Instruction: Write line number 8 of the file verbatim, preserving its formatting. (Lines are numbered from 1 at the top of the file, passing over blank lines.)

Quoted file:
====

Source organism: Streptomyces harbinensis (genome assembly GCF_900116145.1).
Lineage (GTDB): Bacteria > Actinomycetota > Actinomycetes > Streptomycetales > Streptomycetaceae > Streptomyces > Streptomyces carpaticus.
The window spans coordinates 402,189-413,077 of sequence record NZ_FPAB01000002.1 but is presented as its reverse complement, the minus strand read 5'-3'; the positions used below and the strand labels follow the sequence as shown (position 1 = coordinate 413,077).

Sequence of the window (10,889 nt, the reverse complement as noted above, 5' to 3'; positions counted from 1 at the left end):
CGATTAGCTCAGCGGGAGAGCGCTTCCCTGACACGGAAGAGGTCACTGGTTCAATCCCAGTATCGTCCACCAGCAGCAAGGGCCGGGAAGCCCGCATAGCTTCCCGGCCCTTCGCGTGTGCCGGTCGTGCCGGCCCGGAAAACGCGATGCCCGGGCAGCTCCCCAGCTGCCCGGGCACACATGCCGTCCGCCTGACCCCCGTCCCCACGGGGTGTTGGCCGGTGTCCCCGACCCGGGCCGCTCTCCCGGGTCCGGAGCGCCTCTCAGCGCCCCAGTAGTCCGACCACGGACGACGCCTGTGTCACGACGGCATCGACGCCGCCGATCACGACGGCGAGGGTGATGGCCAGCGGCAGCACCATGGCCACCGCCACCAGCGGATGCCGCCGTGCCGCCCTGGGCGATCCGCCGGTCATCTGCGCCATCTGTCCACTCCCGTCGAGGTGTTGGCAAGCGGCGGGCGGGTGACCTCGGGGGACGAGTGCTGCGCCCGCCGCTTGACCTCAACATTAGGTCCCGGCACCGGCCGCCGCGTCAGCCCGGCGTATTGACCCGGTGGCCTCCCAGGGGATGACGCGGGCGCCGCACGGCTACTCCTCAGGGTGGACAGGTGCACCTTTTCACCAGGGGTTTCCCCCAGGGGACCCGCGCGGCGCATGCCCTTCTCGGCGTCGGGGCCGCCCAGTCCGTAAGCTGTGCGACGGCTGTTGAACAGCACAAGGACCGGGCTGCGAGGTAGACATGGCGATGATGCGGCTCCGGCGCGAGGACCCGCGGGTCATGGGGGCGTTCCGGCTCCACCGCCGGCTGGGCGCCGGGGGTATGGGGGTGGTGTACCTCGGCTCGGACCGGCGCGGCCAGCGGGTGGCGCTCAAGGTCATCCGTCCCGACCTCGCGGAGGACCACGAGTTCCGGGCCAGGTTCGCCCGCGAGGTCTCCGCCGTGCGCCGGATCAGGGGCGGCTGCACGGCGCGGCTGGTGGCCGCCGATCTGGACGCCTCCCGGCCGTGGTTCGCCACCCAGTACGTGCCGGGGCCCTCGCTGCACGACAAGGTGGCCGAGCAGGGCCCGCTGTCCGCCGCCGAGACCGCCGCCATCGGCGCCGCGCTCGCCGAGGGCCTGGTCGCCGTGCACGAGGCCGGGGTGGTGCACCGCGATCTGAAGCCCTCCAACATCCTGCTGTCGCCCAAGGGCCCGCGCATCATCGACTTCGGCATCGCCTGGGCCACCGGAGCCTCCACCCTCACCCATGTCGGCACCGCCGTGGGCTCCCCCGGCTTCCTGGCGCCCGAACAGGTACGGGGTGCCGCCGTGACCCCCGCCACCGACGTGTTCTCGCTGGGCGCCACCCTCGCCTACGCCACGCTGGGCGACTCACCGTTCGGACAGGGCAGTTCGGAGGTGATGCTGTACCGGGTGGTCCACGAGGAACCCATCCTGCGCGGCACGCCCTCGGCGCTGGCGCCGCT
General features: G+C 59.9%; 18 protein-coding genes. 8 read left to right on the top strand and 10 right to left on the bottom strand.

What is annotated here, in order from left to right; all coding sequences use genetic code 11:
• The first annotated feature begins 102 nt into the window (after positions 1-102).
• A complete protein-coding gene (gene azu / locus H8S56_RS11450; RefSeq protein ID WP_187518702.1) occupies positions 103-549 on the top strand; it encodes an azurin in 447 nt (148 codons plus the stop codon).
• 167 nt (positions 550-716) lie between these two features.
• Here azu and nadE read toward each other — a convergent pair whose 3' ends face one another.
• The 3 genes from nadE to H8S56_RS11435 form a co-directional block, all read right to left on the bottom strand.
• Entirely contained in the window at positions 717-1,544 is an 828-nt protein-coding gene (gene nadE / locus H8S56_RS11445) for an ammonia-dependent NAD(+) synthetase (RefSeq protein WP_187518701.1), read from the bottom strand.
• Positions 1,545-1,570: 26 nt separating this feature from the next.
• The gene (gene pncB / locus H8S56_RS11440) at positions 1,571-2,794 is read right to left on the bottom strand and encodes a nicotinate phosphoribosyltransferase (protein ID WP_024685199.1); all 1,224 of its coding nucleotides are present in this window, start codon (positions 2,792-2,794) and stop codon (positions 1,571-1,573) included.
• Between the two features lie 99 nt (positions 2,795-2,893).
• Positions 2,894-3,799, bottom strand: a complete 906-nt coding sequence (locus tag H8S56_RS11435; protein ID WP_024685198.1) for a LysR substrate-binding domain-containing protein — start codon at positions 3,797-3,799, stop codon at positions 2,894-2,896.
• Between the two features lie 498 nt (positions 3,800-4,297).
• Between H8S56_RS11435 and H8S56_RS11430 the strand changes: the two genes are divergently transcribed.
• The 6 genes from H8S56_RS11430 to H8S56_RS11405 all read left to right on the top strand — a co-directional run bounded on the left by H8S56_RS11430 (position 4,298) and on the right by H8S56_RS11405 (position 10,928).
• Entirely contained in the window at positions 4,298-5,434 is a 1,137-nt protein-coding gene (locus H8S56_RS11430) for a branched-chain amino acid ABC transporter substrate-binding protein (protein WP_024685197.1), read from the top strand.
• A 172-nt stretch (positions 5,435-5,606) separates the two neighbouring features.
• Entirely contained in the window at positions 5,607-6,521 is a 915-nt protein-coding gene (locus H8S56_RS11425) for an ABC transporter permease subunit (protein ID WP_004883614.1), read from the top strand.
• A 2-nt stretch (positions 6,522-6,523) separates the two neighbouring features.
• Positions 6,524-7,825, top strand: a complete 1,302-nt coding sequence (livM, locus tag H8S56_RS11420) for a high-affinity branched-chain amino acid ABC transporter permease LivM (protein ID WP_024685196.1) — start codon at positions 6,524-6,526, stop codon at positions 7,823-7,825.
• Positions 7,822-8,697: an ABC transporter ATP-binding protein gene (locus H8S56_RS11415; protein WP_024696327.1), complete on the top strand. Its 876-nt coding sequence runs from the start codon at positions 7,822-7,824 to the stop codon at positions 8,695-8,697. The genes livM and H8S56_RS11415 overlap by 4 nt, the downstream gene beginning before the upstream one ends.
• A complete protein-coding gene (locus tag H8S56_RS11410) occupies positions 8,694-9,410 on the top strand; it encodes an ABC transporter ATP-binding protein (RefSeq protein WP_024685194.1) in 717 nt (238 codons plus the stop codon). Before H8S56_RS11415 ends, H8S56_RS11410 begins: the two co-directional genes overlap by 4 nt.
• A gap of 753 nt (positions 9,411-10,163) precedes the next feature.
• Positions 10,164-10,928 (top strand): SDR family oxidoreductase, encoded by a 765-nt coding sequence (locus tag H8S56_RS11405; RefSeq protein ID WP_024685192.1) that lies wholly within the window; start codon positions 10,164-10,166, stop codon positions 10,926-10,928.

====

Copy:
• The first annotated feature begins 102 nt into the window (after positions 1-102).